Vol.IV No.I Pg.4
February 1967

Story Of The Text...1

Robert F. Turner

Examination of the source of our Bible, the written text, is something many brethren shun like the plague. I begin a series of such studies with the realization that many prefer to remain in ignorance of such matters: some, because their faith is so weak they are afraid of what they may find; and some, too lazy to think about it.

On one extreme are those who think the King James version was "authorized" by God; and on the other are those who ridicule any version or any text as being the inspired word of God. In between are poor souls so in love with their own smattering of the greek language that they cast aside the learning of the centuries and propose to give us "the final word." Such people usually produce the "modern English" books that are more commentaries than texts; and often are really different from standard texts (K. J., A. S.) only in those places where the translator (?) wishes to substantiate his peculiar doctrine.

Some unthinking people, or people having little knowledge of history or languages, even ask, "Why have any translations or versions? Just take the Bible the way God gave it::" They fail to realize that the Bible was not given in English -in fact, the English language did not even exist in the time of Christ. Hebrew, Greek, and Latin were the languages of those most closely associated with the writing of divine truth; and if we had the original manuscripts most of us could not read them. To be concrete, Paul's letter to the Corinthians was written in Greek -- and was actually sent to Corinth as a letter. (2 Cor. 2:4, 9.) It had to be copied by hand, (again, in Greek) and passed to other saints who were interested in what the inspired Apostle said regarding divisions, discipline, marriage, spiritual gifts, etc. And, as the church spread into north Africa, and saints of Paul in Greek epistles had to be translated into Latin.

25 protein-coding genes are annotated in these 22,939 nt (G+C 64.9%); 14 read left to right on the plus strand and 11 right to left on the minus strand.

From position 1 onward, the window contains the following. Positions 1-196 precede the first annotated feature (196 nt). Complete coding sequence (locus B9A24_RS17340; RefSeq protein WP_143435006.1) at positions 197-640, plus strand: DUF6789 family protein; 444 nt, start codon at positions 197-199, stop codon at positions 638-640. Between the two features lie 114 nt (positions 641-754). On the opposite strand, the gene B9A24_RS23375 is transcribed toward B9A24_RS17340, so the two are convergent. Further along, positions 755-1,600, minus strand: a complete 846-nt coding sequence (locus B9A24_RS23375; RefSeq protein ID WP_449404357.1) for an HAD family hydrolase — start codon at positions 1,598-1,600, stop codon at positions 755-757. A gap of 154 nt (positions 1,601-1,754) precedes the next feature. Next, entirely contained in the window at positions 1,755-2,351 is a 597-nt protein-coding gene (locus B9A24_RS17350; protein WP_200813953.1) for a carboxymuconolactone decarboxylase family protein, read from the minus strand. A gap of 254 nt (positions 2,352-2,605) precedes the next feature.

Luke's writings (addressed, or we might say 'dedicated' to Theophilus) had to undergo the same treatment; and so with all the other writings.

A careful reading of the first letter to Corinth shows it was written during Paul's third journey; from the city of Ephesus. (1 Cor. 16:8) Luke's history of the church (Acts) was not written until after Paul's imprisonment, journey to Rome, and after he had been there at least two years. (Acts 28:30) Obviously, these (and by like reasoning and evidence, other-) books of the New Testament were not written at the same time, and handed to the saints as a single bound volume. There is no reason to panic at this information, nor shut your eyes.

God's revelation was for many years of the first century (we speak of the N. T.) before it was completely embalmed in the inspired written word. The various writings were copied many times, some translated into other languages, before copies were finally put together in anything like the form we know today. It is important to remember that during this formative period, inspired men were checking and doublechecking the message. (1 Cor.14:37) there wanted the writings their own language, these

The truth is, in inspired men